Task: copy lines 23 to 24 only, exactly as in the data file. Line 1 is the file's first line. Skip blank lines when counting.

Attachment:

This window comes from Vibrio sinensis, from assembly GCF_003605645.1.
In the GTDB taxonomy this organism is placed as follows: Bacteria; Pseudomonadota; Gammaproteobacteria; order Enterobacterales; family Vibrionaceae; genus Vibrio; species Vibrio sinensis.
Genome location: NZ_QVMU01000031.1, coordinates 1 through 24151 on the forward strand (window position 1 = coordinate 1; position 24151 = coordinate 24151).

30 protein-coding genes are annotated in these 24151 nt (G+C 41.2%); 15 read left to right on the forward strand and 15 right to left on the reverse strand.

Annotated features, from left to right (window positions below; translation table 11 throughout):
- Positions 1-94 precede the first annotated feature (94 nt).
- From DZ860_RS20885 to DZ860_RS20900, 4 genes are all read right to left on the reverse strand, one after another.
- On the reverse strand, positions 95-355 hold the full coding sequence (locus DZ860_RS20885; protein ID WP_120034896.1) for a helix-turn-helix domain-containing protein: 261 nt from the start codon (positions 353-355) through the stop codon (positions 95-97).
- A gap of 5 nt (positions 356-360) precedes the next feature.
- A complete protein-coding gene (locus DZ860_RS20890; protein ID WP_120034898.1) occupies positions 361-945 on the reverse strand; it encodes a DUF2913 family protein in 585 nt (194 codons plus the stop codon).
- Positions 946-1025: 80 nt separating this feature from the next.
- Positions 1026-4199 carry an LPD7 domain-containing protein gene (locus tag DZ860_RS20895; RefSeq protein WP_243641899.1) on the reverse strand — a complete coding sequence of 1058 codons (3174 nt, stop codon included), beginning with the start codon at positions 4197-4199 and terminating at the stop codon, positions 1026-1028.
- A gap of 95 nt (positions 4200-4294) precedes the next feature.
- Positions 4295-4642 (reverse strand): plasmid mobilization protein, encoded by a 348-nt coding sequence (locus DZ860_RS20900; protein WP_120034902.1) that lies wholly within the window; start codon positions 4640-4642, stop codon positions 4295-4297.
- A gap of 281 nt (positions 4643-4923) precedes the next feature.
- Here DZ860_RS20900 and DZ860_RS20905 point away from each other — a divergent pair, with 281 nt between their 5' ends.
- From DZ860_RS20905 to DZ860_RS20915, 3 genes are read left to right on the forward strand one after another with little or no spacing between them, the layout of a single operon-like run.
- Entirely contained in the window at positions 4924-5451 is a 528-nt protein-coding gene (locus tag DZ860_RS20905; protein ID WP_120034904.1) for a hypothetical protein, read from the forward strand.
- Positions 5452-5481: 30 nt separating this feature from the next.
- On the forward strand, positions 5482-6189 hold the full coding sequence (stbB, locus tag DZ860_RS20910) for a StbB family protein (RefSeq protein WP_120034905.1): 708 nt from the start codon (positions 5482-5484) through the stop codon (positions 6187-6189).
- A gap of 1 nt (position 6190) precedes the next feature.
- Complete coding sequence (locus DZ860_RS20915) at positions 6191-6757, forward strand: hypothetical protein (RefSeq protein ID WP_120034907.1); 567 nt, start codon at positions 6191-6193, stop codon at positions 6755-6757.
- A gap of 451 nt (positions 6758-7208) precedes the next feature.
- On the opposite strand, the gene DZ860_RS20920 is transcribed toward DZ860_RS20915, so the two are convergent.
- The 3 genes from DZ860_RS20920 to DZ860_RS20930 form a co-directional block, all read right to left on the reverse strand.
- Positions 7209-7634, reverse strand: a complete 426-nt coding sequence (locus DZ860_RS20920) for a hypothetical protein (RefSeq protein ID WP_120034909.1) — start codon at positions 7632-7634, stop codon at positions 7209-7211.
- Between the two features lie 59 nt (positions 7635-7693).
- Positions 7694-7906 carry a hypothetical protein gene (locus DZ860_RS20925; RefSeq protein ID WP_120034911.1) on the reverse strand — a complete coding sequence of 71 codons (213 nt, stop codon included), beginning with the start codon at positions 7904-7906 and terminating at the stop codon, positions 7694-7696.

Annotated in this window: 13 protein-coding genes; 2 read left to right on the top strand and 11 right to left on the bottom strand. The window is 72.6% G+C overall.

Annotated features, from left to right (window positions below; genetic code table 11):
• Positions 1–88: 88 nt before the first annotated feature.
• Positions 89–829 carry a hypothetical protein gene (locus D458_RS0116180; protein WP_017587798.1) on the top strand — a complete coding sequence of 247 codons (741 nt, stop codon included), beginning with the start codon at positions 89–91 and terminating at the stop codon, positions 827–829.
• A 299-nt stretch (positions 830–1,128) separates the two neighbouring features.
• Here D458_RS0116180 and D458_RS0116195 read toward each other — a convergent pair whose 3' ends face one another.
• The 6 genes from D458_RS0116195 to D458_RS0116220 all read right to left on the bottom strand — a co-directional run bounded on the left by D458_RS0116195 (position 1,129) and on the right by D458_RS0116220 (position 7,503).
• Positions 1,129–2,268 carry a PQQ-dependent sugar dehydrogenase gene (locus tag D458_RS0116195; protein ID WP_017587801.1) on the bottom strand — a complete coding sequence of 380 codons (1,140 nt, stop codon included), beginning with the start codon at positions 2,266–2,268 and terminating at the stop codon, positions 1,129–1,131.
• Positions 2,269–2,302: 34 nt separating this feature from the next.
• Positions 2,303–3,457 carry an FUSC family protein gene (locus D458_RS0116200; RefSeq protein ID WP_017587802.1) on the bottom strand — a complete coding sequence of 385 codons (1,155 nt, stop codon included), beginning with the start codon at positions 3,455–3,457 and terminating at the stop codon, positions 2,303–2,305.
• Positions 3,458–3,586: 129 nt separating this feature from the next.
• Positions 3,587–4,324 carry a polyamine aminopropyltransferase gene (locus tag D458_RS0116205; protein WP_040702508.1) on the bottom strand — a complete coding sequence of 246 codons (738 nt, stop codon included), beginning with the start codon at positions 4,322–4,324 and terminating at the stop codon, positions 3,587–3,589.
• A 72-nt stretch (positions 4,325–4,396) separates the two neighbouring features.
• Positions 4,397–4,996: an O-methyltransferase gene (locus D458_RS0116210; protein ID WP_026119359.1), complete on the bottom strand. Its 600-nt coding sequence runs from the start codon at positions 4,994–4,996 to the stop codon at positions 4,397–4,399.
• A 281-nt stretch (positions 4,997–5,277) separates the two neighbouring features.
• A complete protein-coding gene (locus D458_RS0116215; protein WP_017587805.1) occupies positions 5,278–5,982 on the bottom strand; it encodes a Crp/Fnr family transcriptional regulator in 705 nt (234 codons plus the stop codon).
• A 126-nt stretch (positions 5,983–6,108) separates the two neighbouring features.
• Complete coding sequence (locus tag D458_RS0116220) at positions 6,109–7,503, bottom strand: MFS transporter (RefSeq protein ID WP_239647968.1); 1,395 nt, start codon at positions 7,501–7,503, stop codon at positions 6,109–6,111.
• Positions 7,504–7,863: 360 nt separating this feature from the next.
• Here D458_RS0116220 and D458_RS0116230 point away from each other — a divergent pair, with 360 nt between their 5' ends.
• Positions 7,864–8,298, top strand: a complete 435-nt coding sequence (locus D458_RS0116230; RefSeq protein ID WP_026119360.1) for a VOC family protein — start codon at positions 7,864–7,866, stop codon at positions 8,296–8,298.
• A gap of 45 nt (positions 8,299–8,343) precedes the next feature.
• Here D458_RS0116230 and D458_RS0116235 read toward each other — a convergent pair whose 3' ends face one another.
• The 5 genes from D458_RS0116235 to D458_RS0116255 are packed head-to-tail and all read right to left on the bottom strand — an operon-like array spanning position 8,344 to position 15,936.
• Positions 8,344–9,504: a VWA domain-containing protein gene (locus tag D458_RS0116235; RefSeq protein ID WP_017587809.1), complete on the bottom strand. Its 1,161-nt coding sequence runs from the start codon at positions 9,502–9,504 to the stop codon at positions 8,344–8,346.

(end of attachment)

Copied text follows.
- A gap of 451 nt (positions 6758-7208) precedes the next feature.
- On the opposite strand, the gene DZ860_RS20920 is transcribed toward DZ860_RS20915, so the two are convergent.